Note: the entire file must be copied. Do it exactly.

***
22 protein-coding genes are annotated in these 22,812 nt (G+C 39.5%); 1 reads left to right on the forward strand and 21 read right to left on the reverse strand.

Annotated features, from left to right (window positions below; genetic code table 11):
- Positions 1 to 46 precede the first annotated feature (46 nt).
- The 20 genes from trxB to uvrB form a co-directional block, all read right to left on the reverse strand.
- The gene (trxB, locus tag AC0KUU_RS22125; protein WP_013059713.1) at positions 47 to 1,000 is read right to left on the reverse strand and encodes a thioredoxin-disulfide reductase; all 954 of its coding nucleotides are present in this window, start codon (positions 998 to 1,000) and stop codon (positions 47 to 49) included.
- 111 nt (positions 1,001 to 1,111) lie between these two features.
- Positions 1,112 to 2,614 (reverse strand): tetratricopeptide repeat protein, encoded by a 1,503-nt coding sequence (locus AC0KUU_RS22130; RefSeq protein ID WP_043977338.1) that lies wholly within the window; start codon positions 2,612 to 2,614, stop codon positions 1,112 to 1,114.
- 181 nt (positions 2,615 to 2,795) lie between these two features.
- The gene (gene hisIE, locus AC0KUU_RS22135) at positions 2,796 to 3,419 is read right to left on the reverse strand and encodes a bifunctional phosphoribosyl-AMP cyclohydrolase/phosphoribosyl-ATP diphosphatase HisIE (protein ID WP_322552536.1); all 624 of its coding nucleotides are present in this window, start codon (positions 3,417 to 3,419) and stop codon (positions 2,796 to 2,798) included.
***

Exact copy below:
22 protein-coding genes are annotated in these 22,812 nt (G+C 39.5%); 1 reads left to right on the forward strand and 21 read right to left on the reverse strand.

Annotated features, from left to right (window positions below; genetic code table 11):
- Positions 1 to 46 precede the first annotated feature (46 nt).
- The 20 genes from trxB to uvrB form a co-directional block, all read right to left on the reverse strand.
- The gene (trxB, locus tag AC0KUU_RS22125; protein WP_013059713.1) at positions 47 to 1,000 is read right to left on the reverse strand and encodes a thioredoxin-disulfide reductase; all 954 of its coding nucleotides are present in this window, start codon (positions 998 to 1,000) and stop codon (positions 47 to 49) included.
- 111 nt (positions 1,001 to 1,111) lie between these two features.
- Positions 1,112 to 2,614 (reverse strand): tetratricopeptide repeat protein, encoded by a 1,503-nt coding sequence (locus AC0KUU_RS22130; RefSeq protein ID WP_043977338.1) that lies wholly within the window; start codon positions 2,612 to 2,614, stop codon positions 1,112 to 1,114.
- 181 nt (positions 2,615 to 2,795) lie between these two features.
- The gene (gene hisIE, locus AC0KUU_RS22135) at positions 2,796 to 3,419 is read right to left on the reverse strand and encodes a bifunctional phosphoribosyl-AMP cyclohydrolase/phosphoribosyl-ATP diphosphatase HisIE (protein ID WP_322552536.1); all 624 of its coding nucleotides are present in this window, start codon (positions 3,417 to 3,419) and stop codon (positions 2,796 to 2,798) included.